Company plans to continue delivering content based on music activity
Twitter Inc. this week pulled its Music app from the iTunes App Store, offering but a brief timeframe to say your goodbyes if you happen to be a fan of the service. On March 18, those who have the iTunes Music app installed will no longer be able to use it.A sad tweet from the company that maintains the service informed the masses yesterday that, “Later this afternoon, we will be removing Twitter #music from the App Store. If you have the app, it will continue to work until April 18.”
Case in point, you can no longer find Twitter music on the iTunes App Store starting now. But if you already have it installed, you still have about three more weeks of use to squeeze out of it.
A second tweet from the microblogging service suggests that the company still wants to fulfill customers’ musical needs in one way or another: “We continue to experiment with new ways to bring you great content based on the music activity we see every day on Twitter,” the company said.
Twitter Music has been ill fated since day one, and there aren’t many people who will miss it. Hence the reason why it got removed in the first place.
Announced on April 18, 2013, Twitter #music was described as “a new service that will change the way people find music, based on Twitter.”
The service relied (technically it still does) on Twitter activity to detect and surface the most popular music played. Artists have their music-related Twitter activity posted to the service.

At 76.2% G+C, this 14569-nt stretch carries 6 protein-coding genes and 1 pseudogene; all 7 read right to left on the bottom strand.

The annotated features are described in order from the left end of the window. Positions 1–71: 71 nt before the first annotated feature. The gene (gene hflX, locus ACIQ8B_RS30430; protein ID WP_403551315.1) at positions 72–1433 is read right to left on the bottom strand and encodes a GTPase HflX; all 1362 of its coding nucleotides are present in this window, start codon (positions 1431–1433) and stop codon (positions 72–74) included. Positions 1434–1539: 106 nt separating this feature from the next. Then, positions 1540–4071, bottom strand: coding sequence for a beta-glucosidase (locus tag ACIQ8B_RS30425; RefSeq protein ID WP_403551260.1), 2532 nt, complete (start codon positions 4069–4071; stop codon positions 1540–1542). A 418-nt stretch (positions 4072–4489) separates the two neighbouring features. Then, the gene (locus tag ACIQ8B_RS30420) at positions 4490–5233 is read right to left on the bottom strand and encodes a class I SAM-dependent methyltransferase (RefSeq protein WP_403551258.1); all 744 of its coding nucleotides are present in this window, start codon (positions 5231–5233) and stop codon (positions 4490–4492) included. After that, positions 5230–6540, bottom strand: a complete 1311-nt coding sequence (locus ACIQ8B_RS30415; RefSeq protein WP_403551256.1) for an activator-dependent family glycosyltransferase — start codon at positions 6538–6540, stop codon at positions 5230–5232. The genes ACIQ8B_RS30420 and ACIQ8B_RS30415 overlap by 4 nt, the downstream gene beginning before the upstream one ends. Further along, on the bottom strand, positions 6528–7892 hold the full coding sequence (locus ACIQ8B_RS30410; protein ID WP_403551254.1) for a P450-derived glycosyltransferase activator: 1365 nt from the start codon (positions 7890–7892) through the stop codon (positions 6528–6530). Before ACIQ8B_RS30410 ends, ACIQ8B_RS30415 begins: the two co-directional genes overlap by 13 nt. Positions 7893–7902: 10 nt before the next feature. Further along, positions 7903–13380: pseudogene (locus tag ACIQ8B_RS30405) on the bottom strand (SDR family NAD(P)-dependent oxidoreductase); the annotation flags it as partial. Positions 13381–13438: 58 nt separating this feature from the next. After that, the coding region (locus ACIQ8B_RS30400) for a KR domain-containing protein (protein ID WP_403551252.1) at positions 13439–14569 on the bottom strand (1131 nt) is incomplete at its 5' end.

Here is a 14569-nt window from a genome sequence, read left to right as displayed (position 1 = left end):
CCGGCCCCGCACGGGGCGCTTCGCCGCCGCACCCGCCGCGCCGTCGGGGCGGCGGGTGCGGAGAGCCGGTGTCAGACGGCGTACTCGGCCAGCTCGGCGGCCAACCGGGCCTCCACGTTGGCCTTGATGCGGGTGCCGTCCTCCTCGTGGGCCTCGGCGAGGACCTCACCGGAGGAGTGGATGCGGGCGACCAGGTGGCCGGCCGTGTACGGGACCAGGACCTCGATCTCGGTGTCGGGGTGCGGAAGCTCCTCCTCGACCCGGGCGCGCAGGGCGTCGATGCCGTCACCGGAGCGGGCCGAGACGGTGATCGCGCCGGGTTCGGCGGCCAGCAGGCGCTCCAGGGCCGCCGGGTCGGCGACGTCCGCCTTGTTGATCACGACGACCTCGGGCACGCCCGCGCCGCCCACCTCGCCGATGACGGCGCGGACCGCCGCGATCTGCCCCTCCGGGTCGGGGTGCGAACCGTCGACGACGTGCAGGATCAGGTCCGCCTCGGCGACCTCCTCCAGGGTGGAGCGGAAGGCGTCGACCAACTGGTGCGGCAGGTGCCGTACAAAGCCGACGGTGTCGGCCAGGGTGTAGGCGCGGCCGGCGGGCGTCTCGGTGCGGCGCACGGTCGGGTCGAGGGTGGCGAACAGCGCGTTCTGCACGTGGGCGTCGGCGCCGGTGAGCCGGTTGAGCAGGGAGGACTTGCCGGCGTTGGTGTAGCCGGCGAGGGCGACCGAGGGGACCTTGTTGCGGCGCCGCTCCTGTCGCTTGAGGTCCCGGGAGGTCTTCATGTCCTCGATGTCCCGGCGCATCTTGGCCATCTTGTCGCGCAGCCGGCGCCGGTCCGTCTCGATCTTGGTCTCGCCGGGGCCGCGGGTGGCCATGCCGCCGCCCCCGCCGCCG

Twitter Music fetches songs from iTunes, Spotify and Rdio. Subscribers to Rdio and Spotify can enjoy full tracks when they log in to their accounts.
The optimistic Twitter also said on launch day, “Twitter and music go great together. People share and discover new songs and albums every day. Many of the most-followed accounts on Twitter are musicians, and half of all users follow at least one musician. This is why artists turn to Twitter first to connect with their fans — and why we wanted to find a way to surface songs people are tweeting about.”
The plan sounded promising but apparently the idea of constantly watching your Twitter timeline for music-related info never really took off. One drawback was probably the lack of a proper interface and the confusion regarding how the service actually works. The marketing team at Twitter also never did a stellar job promoting the product.